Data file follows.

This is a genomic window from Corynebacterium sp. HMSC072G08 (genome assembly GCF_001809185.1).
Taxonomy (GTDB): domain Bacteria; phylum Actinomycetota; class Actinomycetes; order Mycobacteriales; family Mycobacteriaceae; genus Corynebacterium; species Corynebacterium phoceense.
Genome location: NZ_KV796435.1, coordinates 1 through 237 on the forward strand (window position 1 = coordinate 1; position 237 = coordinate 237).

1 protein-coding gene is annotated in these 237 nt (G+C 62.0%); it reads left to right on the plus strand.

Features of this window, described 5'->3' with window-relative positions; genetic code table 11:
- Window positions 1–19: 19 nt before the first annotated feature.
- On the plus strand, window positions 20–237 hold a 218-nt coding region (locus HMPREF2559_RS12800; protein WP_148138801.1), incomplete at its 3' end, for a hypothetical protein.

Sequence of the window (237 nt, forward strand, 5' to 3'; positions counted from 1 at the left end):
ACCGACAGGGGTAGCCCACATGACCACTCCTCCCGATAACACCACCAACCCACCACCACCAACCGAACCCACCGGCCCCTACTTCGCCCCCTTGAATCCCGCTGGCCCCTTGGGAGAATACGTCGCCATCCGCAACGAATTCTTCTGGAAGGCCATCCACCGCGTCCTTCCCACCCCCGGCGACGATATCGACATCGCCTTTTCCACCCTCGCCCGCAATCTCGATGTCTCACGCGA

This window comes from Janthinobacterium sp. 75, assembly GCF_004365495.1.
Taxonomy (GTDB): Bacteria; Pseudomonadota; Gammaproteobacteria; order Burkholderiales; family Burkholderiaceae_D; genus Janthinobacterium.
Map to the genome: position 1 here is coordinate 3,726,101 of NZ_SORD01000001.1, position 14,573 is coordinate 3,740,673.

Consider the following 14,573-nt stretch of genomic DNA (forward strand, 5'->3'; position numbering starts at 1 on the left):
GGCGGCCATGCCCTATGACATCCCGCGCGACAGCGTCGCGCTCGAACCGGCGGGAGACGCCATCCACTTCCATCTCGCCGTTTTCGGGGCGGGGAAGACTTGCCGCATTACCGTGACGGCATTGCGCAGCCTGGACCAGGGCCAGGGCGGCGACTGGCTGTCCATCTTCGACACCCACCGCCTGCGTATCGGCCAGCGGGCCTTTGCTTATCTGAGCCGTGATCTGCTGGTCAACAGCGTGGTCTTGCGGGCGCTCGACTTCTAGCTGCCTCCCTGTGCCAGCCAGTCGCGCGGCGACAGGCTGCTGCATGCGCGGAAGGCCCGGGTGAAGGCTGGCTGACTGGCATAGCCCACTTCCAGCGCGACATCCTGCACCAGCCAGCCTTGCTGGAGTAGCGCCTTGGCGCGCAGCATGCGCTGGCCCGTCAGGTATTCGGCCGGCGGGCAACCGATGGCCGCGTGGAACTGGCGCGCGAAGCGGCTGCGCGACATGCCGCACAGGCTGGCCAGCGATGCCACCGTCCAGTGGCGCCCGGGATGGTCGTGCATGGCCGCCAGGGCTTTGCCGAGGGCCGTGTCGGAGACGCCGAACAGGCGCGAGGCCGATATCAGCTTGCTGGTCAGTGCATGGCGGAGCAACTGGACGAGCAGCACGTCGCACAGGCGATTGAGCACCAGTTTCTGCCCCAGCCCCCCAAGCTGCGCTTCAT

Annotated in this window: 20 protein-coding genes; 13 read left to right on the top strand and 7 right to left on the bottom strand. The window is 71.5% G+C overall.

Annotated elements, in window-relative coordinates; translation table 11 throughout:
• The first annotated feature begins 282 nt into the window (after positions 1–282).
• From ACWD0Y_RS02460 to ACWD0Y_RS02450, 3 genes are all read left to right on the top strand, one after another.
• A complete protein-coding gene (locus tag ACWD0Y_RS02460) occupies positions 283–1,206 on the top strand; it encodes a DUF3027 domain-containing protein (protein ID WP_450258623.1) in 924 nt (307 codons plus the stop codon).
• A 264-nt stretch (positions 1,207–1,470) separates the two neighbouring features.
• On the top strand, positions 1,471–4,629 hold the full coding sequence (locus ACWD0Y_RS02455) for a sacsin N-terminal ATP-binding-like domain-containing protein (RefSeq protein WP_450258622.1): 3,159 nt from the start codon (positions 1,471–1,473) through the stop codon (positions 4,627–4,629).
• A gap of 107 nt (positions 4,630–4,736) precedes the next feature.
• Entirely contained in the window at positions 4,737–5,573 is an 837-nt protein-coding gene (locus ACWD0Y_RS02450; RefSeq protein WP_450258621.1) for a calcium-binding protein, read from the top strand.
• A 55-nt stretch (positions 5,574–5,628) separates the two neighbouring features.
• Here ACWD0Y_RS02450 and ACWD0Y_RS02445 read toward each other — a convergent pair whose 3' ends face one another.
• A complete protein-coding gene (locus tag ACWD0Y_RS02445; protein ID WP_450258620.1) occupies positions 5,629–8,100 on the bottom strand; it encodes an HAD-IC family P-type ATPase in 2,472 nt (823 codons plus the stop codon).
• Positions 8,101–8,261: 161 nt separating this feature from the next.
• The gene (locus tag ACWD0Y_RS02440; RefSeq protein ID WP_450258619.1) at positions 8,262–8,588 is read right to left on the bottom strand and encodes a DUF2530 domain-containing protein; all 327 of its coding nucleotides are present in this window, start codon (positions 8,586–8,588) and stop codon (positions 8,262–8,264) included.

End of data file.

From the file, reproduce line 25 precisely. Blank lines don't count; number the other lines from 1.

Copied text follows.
• Here ACWD0Y_RS02450 and ACWD0Y_RS02445 read toward each other — a convergent pair whose 3' ends face one another.